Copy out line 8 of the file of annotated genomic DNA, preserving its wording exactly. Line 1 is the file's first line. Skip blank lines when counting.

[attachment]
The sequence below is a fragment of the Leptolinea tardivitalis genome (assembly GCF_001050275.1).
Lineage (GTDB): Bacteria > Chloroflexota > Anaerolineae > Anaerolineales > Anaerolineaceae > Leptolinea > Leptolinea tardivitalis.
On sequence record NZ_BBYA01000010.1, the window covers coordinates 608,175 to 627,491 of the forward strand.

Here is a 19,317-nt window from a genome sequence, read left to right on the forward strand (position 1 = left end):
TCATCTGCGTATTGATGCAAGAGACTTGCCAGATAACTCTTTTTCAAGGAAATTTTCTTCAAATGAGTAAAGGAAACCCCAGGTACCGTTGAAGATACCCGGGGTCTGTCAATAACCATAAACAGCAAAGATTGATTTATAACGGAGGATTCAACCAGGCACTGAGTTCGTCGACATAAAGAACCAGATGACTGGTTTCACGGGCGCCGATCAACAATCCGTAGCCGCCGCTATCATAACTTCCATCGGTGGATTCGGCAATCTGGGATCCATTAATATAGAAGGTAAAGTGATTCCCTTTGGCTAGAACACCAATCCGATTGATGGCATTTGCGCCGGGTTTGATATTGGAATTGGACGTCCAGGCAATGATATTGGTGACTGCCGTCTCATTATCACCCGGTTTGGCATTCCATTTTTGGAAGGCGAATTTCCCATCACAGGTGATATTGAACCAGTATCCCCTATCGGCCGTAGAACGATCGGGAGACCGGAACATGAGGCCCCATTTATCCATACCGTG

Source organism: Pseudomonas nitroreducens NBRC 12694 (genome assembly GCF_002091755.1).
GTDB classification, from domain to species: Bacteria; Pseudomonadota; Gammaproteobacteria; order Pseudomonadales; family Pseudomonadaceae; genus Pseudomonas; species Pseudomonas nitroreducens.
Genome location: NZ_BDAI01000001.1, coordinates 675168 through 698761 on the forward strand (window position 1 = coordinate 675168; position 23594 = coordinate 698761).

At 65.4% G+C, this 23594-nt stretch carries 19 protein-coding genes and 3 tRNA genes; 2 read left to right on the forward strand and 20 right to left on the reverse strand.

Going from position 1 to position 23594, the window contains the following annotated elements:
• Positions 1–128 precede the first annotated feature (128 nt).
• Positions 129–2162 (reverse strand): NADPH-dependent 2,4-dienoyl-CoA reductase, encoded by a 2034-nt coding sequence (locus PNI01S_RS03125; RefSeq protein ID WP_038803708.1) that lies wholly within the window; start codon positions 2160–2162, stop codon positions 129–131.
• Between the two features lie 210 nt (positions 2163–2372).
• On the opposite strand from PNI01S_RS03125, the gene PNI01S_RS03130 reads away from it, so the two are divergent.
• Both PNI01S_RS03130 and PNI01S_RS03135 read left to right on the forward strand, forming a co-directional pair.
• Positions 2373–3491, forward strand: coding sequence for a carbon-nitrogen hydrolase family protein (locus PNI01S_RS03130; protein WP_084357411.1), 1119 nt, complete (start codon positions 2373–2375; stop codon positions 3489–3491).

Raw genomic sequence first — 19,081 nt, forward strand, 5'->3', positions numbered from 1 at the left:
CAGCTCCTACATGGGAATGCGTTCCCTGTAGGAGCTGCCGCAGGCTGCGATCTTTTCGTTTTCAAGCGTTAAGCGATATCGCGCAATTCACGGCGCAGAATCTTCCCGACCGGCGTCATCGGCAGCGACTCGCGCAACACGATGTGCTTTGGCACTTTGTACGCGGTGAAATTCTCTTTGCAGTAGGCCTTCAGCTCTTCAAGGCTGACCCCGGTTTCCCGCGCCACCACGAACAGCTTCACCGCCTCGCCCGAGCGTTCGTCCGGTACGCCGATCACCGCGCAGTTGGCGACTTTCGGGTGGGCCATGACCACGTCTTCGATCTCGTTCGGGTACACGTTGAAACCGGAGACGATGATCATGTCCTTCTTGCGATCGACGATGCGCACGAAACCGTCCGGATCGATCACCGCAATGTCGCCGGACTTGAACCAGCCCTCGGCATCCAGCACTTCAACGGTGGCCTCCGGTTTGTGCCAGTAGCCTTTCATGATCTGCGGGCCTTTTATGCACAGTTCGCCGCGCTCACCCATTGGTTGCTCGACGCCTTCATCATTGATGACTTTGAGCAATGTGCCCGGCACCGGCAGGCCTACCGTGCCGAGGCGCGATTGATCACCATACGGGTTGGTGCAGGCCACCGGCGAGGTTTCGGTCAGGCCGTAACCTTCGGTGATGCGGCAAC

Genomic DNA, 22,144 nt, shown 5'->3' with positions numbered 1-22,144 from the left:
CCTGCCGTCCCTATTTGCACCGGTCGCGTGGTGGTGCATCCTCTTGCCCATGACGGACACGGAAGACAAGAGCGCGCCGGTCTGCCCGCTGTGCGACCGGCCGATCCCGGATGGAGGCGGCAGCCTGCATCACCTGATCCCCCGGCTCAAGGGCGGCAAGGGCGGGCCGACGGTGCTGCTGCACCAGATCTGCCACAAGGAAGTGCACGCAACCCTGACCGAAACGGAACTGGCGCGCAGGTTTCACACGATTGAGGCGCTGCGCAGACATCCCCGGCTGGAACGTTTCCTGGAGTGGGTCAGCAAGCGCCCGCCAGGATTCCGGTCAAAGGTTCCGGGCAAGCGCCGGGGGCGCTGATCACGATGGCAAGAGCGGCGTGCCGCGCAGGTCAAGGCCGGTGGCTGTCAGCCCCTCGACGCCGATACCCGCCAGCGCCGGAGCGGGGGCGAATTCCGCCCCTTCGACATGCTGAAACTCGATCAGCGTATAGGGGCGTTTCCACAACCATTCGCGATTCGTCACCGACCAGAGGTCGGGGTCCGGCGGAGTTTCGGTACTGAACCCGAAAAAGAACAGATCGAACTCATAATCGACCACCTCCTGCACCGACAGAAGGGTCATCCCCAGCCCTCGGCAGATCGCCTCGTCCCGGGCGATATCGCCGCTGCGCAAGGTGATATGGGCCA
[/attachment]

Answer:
Genome location: NZ_BDAI01000001.1, coordinates 675168 through 698761 on the forward strand (window position 1 = coordinate 675168; position 23594 = coordinate 698761).